The U.S. July employment data was a little better than expected, showing the economy is declining at a lesser pace.
Much of the improvement in the data appears to stem from the auto sector, where the Cash for Clunkers program has artificially boosted demand and where unusual production schedules are wreaking havoc with seasonal adjustments for payrolls, wages, and possibly production.
July payrolls printed down 247,000 and the June-May revisions totaled a 43,000 increase in an indication that an inflection point has perhaps been reached. However, unadjusted payrolls fell 1.295 million and this year’s odd pattern for auto production, where summer layoffs have not occurred, brings the overall reading into question since seasonal adjustments are based on the decidedly different historical patterns for the last five years.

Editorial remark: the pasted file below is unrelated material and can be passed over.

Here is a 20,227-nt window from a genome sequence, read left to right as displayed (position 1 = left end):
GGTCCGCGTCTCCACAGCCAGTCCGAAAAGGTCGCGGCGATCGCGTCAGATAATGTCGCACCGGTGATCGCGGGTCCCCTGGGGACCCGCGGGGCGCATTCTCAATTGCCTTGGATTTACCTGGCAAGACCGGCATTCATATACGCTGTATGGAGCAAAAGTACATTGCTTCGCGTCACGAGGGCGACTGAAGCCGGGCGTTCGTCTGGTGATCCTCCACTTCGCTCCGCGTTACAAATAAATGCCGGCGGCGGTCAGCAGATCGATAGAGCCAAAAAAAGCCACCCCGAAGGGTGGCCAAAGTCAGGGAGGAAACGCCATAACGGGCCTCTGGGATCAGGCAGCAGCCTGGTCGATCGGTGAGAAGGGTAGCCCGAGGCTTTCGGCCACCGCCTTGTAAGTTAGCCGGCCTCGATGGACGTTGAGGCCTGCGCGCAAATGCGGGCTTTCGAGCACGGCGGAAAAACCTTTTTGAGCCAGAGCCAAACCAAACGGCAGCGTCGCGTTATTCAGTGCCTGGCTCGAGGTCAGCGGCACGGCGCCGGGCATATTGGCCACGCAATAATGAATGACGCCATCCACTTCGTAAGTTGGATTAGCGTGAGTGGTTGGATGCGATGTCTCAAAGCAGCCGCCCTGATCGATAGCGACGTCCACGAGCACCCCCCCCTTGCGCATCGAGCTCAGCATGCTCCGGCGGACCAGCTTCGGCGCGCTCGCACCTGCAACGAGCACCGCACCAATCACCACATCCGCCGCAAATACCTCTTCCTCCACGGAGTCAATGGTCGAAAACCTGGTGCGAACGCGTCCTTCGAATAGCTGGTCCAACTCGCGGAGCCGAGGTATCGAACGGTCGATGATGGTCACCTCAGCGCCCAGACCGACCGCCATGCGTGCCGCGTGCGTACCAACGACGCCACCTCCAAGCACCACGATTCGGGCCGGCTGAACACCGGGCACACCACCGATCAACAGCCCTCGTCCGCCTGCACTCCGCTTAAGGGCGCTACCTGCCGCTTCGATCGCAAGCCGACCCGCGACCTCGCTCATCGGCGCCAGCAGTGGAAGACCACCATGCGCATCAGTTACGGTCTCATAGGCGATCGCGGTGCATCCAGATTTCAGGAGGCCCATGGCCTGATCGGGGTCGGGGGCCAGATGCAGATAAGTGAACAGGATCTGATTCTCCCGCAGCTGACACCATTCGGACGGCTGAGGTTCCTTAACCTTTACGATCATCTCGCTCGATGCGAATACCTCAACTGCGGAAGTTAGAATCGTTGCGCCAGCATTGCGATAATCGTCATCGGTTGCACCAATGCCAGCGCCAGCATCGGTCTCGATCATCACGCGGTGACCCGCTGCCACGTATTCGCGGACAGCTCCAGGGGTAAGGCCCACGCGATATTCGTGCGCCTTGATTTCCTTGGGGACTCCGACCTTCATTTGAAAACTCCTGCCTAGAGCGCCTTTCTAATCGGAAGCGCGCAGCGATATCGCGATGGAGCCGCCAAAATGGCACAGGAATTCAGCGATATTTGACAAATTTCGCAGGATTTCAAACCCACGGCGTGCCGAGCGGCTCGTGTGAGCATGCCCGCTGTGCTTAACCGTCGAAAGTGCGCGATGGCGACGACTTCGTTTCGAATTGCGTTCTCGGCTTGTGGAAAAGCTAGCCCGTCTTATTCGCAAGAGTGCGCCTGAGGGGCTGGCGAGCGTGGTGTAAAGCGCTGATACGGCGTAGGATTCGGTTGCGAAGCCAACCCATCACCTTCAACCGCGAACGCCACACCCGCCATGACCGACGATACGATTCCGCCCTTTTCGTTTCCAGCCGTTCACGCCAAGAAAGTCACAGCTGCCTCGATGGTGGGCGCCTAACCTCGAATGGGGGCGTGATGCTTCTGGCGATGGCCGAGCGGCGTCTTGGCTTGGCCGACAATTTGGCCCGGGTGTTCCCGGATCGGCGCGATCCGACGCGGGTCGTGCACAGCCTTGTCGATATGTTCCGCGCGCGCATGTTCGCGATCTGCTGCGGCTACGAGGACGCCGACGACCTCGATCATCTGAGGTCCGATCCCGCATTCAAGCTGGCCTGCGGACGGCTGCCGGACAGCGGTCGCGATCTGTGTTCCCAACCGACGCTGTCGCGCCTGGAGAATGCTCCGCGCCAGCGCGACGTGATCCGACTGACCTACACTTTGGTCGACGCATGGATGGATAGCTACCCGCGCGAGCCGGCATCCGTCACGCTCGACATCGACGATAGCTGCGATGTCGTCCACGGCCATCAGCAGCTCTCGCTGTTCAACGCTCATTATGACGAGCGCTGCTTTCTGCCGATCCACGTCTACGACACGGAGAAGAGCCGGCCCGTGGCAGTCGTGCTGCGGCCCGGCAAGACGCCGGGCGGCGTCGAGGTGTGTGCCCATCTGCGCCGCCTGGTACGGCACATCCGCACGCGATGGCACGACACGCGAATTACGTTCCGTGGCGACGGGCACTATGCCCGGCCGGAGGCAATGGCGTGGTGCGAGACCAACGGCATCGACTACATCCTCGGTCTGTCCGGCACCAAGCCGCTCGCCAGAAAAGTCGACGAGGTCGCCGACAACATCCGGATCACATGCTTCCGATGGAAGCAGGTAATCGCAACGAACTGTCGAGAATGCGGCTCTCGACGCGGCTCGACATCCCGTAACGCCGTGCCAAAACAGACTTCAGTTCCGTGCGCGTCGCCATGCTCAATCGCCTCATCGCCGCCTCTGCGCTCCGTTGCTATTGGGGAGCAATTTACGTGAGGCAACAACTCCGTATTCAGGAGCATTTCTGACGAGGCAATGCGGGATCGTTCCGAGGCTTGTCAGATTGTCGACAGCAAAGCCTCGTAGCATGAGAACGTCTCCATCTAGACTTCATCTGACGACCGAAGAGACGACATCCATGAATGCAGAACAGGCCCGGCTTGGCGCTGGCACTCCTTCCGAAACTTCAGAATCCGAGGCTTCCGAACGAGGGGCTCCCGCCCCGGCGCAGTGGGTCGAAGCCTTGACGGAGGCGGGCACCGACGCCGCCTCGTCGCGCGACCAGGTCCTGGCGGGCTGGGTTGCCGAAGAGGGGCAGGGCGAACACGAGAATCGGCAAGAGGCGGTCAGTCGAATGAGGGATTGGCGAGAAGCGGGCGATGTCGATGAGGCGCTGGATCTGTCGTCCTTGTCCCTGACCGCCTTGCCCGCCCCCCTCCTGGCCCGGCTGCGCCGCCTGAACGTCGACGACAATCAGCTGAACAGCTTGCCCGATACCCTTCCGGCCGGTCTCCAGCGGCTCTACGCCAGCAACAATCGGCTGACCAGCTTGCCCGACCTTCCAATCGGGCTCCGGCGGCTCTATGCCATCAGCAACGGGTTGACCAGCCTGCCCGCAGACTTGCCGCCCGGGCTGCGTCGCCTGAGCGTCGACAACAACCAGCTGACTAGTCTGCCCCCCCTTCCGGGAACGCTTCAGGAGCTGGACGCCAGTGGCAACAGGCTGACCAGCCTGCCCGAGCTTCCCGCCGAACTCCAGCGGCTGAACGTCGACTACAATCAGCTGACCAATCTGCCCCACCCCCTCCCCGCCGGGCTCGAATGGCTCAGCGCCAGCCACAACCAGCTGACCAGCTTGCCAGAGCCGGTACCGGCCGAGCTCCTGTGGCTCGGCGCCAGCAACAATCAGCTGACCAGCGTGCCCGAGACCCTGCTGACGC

The civilian unemployment rate improved 0.1 point to 9.4%, but labor force participation and the number of workers not in the labor force also fell. The last time the unemployment rate declined was April 2008, prior to the onset of the recession.
Average hourly earnings printed a weak plus 0.2% to a 2.5% increase over the year, with durables wages up, perhaps reflecting the new auto industry contracts.
— Market News International